Advertisement

New Web service makes homework help a quick click away

November 29, 2002|by LISA TEDRICK PREJEAN

Got homework?

Get Live Homework Help - online.

That's the message being sent by Maryland Public Libraries to students in fourth through 12th grade.

The online service from Tutor.com connects students to tutors in math, science, social studies and English via the Internet.

The tutors, who are available every day from 2 p.m. to midnight, are certified teachers, college professors, professional tutors and graduate school students from across the country.

You can connect to the service at Washington County Free Library, at any branch library site in the county or at home by accessing the library's Web site at www.wc-link.org/wcfl.

Advertisement

"I would certainly like to see it used as much as possible," says Jeff Ridgeway, children's librarian at Washington County Free Library.

My 7-year-old has been wanting to access the site ever since he got a library bookmark advertising it.

"If only I were in fourth grade," he lamented.

So I told him we could access it together and tell other people what it's like.

We got on the library's Web site and clicked on Live Homework Help @ Tutor.com. We were asked to enter our ZIP code, select a subject and grade level.

Tip No. 1: I had difficulty accessing the site in Outlook Express but was able to get through in Netscape.

Our tutor's name was Bob. (Tutors are identified only by their first names.)

While typing a question, I received a pop-up from Bob: "If you are typing a long question, you should hit enter now so I can read the beginning while you finish."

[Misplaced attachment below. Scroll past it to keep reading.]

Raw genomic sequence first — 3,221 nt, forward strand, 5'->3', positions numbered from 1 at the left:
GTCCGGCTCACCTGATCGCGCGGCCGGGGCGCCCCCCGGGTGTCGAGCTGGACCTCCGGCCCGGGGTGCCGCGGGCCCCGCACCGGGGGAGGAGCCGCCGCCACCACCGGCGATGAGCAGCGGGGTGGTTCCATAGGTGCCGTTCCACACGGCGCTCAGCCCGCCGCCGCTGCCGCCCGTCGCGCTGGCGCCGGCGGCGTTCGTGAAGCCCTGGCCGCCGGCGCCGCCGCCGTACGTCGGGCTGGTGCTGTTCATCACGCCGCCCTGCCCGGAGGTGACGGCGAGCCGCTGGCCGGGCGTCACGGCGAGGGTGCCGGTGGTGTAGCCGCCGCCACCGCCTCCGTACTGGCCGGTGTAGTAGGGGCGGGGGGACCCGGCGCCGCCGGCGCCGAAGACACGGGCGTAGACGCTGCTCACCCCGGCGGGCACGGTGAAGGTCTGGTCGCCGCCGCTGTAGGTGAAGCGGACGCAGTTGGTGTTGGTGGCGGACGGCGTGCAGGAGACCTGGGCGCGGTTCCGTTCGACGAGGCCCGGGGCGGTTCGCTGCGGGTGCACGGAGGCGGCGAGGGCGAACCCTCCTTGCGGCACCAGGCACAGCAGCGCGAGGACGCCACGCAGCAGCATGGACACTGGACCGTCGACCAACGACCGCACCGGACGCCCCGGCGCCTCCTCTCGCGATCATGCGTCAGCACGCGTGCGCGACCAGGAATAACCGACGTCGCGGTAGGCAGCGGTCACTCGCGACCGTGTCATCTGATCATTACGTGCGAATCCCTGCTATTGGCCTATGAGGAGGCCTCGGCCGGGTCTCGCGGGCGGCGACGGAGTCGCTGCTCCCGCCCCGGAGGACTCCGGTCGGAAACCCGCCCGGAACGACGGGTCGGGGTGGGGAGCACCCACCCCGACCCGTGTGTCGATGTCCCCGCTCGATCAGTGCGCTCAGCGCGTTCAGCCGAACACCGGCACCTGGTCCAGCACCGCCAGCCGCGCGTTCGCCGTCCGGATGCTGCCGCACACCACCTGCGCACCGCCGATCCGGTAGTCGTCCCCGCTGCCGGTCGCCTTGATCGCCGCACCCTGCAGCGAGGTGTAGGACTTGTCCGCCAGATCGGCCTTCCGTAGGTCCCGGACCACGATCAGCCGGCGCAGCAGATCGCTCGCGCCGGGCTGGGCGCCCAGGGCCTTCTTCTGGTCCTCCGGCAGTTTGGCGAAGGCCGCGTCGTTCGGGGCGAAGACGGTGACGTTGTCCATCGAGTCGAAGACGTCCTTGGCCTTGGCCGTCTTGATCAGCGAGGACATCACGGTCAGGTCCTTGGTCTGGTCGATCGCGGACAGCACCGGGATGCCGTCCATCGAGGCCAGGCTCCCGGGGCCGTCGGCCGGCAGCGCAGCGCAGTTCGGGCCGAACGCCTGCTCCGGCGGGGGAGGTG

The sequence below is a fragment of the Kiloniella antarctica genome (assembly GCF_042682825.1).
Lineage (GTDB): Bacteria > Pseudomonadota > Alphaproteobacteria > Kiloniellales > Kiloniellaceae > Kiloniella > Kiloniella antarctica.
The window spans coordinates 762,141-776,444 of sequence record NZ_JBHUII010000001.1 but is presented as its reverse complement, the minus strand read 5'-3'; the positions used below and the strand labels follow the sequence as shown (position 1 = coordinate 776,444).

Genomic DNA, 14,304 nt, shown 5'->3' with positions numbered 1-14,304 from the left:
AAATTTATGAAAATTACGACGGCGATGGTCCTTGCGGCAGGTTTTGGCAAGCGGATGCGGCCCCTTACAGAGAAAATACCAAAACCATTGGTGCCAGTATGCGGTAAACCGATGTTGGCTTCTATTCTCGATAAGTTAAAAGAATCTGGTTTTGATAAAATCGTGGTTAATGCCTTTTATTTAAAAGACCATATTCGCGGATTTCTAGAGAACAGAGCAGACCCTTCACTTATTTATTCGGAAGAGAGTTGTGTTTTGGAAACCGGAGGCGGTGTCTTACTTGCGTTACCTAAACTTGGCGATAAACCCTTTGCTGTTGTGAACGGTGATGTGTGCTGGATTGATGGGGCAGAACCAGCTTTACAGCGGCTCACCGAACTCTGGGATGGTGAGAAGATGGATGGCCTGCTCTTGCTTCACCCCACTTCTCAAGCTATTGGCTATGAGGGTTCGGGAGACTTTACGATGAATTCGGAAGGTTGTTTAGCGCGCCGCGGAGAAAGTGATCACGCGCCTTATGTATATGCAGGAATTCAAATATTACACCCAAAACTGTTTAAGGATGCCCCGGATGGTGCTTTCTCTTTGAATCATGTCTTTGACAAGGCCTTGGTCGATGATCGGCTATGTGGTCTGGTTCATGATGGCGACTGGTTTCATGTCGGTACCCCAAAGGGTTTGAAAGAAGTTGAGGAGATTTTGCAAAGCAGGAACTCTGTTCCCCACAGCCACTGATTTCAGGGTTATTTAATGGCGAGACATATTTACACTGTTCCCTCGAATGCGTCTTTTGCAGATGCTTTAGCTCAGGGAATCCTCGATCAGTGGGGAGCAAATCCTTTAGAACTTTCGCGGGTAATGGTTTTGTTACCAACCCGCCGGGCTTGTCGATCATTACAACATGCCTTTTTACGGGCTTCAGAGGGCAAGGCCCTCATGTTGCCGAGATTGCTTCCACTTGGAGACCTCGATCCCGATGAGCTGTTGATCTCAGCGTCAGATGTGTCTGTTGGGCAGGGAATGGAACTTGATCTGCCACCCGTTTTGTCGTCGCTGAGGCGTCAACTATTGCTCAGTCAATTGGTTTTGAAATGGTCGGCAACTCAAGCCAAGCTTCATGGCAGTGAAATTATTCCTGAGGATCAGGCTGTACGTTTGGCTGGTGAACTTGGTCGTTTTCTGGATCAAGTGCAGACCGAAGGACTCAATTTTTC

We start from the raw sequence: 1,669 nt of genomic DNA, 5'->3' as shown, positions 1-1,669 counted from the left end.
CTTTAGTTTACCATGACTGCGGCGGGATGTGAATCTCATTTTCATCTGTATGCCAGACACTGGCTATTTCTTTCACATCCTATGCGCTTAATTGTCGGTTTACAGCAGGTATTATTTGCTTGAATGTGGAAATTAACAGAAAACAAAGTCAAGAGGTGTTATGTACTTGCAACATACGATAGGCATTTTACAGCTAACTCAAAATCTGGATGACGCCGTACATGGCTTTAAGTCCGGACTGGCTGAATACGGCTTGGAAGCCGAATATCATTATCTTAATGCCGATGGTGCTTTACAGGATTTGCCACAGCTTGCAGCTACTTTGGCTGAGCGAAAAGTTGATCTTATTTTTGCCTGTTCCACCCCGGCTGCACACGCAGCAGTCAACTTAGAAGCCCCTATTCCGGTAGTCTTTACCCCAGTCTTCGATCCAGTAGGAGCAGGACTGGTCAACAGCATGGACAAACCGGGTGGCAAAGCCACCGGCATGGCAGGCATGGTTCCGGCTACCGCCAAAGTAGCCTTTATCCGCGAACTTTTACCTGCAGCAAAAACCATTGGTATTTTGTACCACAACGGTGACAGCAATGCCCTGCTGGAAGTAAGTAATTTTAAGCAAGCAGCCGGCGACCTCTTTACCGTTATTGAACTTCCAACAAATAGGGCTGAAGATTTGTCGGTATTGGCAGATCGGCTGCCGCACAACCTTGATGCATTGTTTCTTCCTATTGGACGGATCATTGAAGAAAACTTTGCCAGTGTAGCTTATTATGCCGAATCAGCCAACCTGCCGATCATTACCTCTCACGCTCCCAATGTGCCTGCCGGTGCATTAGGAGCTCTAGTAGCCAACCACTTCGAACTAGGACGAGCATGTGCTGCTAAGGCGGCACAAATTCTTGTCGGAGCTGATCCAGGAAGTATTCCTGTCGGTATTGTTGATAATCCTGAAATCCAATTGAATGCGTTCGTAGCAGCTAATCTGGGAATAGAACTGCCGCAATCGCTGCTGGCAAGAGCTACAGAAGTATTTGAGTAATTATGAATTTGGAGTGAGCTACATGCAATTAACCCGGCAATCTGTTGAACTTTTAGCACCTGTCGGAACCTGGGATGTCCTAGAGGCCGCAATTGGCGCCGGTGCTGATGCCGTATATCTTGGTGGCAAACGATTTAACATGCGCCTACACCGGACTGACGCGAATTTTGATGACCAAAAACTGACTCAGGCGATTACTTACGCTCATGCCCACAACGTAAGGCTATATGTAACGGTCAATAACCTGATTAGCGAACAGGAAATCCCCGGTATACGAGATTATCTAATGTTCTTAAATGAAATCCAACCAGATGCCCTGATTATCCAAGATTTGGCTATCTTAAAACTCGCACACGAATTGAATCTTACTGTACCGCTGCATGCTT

Tip No. 2: You may want to hit enter - or return - after each sentence.

I identified myself as a journalist, asked for a sample walk-through and requested that a tutor answer a question from my son.

Bob gave us an illustration of the white board, where tutors and students can draw freehand or type. Both parties are able to see and add to the results. Tutors also have an equation tool and tools for drawing boxes and circles.

Cool.

Bob said he receives a variety of math and science questions.

"The math problems I usually can work through with the students. The science problems sometimes I find Web sites for," he explained.

I asked him my son's question, "Why does the base of candle's flame contain the color blue?"

He responded: "That's because the blue gases are actually hotter than the yellow and orange ones. When a gas heats up, it goes from colorless to red, orange, yellow and then blue."

My son thought the instant response was pretty neat but was even more impressed when a Web site, hand-picked by Bob, suddenly opened on our screen.

"This is a great science site," he wrote while the site, www.spartechsoftware.com/reeko, was loading.

The tutor's responses are printable from the tutorial screen if you're using an IBM-compatible computer, but not on a Macintosh.

Tip No. 3: If you have a Mac, download and install the print module on the log-in page prior to connecting to the tutor. There is also a voice module. If you install that, you can talk directly to the tutor.

To disconnect, click on the end session button at the top right of the screen. Sessions last up to 20 minutes.

After the session is complete, a survey will ask for your impressions, if your question was answered and whether you would recommend the site to a friend.

"I would just say that I think this is a great resource for students," Bob wrote. "I wish something like this had been available when I was in school."

Live Homework Help is being made available for 12 months through Maryland Library Partnership with funding provided by the Institute for Museum and Library Services LSTA grant funds and through the Maryland State Department of Education Division of Library Development and Services.




Lisa Tedrick Prejean writes a weekly column for The Herald-Mail's Family page. Send e-mail to her at lisap@herald-mail.com.

The Herald-Mail Articles
|
|
|